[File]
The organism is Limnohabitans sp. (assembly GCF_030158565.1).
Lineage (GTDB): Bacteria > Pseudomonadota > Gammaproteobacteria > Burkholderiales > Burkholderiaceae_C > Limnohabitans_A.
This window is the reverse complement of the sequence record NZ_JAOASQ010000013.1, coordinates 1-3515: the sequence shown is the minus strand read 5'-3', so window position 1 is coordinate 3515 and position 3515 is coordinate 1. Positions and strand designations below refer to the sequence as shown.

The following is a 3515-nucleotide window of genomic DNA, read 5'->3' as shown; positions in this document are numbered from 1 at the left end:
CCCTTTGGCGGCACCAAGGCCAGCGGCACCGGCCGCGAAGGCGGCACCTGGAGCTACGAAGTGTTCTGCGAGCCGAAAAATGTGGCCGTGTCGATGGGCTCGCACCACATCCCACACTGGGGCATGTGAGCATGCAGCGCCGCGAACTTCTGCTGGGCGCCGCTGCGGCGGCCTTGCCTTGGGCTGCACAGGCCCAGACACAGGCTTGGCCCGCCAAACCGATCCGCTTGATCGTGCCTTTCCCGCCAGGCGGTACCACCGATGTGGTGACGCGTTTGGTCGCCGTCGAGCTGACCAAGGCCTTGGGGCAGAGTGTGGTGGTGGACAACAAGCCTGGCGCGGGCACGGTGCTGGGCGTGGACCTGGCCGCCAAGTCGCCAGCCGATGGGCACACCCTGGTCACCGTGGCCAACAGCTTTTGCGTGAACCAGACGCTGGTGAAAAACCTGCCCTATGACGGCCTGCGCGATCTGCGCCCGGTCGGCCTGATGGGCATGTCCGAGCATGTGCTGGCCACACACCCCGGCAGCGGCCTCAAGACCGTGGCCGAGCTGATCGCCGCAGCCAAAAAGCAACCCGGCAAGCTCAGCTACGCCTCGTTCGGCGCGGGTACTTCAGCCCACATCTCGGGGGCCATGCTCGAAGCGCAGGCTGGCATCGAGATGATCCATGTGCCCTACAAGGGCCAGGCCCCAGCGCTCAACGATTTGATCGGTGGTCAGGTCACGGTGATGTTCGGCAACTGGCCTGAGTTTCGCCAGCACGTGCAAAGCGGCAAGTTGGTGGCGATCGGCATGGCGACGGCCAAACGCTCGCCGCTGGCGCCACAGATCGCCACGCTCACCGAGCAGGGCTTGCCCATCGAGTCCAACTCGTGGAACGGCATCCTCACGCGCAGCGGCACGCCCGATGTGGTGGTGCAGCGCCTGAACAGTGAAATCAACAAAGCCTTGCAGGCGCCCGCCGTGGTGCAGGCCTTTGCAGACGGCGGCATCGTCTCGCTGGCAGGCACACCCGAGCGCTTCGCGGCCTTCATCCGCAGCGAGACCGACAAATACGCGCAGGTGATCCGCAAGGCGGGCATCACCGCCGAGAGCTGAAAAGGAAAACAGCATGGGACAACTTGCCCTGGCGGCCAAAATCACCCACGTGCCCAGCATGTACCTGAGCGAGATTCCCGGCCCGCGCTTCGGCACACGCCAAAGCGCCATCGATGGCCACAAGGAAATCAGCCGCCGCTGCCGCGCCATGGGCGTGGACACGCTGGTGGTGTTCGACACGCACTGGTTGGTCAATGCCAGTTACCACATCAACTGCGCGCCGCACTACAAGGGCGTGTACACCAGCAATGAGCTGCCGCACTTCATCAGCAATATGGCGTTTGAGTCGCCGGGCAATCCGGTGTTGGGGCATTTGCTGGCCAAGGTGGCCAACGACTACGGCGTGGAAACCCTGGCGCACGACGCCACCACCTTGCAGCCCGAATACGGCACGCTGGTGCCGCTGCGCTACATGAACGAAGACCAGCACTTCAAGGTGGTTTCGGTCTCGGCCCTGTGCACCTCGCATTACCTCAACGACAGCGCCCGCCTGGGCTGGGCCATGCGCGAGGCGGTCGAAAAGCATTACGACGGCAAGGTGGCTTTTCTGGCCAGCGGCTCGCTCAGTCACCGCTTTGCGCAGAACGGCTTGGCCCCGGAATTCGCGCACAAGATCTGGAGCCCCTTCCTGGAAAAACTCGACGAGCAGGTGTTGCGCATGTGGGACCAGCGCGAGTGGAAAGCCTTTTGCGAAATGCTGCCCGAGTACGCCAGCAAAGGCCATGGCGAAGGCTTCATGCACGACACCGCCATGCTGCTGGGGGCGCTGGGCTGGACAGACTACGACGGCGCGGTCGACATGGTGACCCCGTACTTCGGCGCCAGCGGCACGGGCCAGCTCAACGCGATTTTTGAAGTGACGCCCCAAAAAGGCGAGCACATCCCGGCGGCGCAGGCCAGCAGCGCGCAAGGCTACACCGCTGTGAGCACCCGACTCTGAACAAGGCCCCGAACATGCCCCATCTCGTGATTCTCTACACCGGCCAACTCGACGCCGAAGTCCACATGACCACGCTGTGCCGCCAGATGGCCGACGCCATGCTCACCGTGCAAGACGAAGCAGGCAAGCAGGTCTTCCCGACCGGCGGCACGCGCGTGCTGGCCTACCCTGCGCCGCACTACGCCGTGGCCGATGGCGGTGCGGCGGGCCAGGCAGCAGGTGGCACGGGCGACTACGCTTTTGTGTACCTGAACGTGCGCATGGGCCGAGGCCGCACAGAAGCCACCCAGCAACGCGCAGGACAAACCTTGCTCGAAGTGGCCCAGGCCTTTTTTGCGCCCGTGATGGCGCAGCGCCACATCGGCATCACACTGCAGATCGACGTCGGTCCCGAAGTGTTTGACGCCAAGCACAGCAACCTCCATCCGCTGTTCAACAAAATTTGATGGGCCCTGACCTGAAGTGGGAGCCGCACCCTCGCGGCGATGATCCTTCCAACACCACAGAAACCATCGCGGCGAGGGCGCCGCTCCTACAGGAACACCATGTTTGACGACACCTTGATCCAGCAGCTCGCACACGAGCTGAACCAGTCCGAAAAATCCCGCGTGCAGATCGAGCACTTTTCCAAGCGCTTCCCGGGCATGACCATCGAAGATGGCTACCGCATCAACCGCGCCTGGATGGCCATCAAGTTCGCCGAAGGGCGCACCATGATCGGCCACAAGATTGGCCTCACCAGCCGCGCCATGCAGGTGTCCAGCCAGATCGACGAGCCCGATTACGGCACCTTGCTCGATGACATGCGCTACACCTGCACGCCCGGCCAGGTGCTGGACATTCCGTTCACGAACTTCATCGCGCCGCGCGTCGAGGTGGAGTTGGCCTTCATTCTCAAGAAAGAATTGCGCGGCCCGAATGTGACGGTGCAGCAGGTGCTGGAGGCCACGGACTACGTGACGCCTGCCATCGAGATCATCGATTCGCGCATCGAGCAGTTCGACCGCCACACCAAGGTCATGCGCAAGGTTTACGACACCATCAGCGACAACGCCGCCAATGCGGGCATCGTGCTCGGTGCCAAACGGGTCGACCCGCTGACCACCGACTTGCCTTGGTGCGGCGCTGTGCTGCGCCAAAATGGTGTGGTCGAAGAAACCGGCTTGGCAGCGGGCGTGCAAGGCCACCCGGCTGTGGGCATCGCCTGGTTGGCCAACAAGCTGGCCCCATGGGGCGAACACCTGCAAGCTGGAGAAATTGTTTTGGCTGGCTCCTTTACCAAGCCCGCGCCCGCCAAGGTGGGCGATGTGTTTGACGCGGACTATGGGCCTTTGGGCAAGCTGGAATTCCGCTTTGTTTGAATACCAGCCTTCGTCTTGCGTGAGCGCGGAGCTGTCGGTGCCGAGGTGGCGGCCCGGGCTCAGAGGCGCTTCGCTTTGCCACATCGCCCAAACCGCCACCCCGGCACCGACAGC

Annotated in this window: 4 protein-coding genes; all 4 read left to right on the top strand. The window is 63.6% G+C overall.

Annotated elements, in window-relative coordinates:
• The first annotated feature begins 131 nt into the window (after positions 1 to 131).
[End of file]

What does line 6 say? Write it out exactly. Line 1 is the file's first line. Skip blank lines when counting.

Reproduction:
Annotated in this window: 4 protein-coding genes; all 4 read left to right on the top strand. The window is 63.6% G+C overall.